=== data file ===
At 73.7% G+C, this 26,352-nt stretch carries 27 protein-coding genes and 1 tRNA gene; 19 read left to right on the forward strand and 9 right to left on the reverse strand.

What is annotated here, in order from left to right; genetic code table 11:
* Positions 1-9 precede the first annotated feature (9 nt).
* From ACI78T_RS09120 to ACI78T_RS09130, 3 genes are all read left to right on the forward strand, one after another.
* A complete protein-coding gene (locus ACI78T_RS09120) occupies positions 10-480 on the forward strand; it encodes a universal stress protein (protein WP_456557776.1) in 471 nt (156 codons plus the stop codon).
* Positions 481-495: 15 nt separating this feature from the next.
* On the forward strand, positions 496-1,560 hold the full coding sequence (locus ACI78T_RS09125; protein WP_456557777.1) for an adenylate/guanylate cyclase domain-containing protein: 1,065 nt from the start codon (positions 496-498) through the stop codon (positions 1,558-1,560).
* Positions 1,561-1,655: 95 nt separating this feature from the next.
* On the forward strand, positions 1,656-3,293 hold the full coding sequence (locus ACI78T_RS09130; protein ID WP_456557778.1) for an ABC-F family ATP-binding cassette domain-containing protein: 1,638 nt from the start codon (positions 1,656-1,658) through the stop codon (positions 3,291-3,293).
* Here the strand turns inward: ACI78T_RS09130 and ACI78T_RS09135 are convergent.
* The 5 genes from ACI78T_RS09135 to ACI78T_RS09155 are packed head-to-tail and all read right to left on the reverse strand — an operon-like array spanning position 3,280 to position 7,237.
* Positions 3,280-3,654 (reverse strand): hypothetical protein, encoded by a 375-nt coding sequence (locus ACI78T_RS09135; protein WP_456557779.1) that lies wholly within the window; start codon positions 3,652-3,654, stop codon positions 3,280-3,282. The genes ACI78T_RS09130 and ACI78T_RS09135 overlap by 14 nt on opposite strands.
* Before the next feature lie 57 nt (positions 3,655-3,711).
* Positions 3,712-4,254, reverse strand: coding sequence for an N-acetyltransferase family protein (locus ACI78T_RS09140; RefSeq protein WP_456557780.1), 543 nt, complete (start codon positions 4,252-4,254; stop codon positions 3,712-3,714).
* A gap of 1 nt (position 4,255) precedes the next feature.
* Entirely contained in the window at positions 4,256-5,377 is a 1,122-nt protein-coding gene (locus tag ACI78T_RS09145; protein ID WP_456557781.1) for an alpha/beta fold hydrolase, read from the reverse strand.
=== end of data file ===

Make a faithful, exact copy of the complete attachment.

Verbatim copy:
At 73.7% G+C, this 26,352-nt stretch carries 27 protein-coding genes and 1 tRNA gene; 19 read left to right on the forward strand and 9 right to left on the reverse strand.

What is annotated here, in order from left to right; genetic code table 11:
* Positions 1-9 precede the first annotated feature (9 nt).
* From ACI78T_RS09120 to ACI78T_RS09130, 3 genes are all read left to right on the forward strand, one after another.
* A complete protein-coding gene (locus ACI78T_RS09120) occupies positions 10-480 on the forward strand; it encodes a universal stress protein (protein WP_456557776.1) in 471 nt (156 codons plus the stop codon).
* Positions 481-495: 15 nt separating this feature from the next.
* On the forward strand, positions 496-1,560 hold the full coding sequence (locus ACI78T_RS09125; protein WP_456557777.1) for an adenylate/guanylate cyclase domain-containing protein: 1,065 nt from the start codon (positions 496-498) through the stop codon (positions 1,558-1,560).
* Positions 1,561-1,655: 95 nt separating this feature from the next.
* On the forward strand, positions 1,656-3,293 hold the full coding sequence (locus ACI78T_RS09130; protein ID WP_456557778.1) for an ABC-F family ATP-binding cassette domain-containing protein: 1,638 nt from the start codon (positions 1,656-1,658) through the stop codon (positions 3,291-3,293).
* Here the strand turns inward: ACI78T_RS09130 and ACI78T_RS09135 are convergent.
* The 5 genes from ACI78T_RS09135 to ACI78T_RS09155 are packed head-to-tail and all read right to left on the reverse strand — an operon-like array spanning position 3,280 to position 7,237.
* Positions 3,280-3,654 (reverse strand): hypothetical protein, encoded by a 375-nt coding sequence (locus ACI78T_RS09135; protein WP_456557779.1) that lies wholly within the window; start codon positions 3,652-3,654, stop codon positions 3,280-3,282. The genes ACI78T_RS09130 and ACI78T_RS09135 overlap by 14 nt on opposite strands.
* Before the next feature lie 57 nt (positions 3,655-3,711).
* Positions 3,712-4,254, reverse strand: coding sequence for an N-acetyltransferase family protein (locus ACI78T_RS09140; RefSeq protein WP_456557780.1), 543 nt, complete (start codon positions 4,252-4,254; stop codon positions 3,712-3,714).
* A gap of 1 nt (position 4,255) precedes the next feature.
* Entirely contained in the window at positions 4,256-5,377 is a 1,122-nt protein-coding gene (locus tag ACI78T_RS09145; protein ID WP_456557781.1) for an alpha/beta fold hydrolase, read from the reverse strand.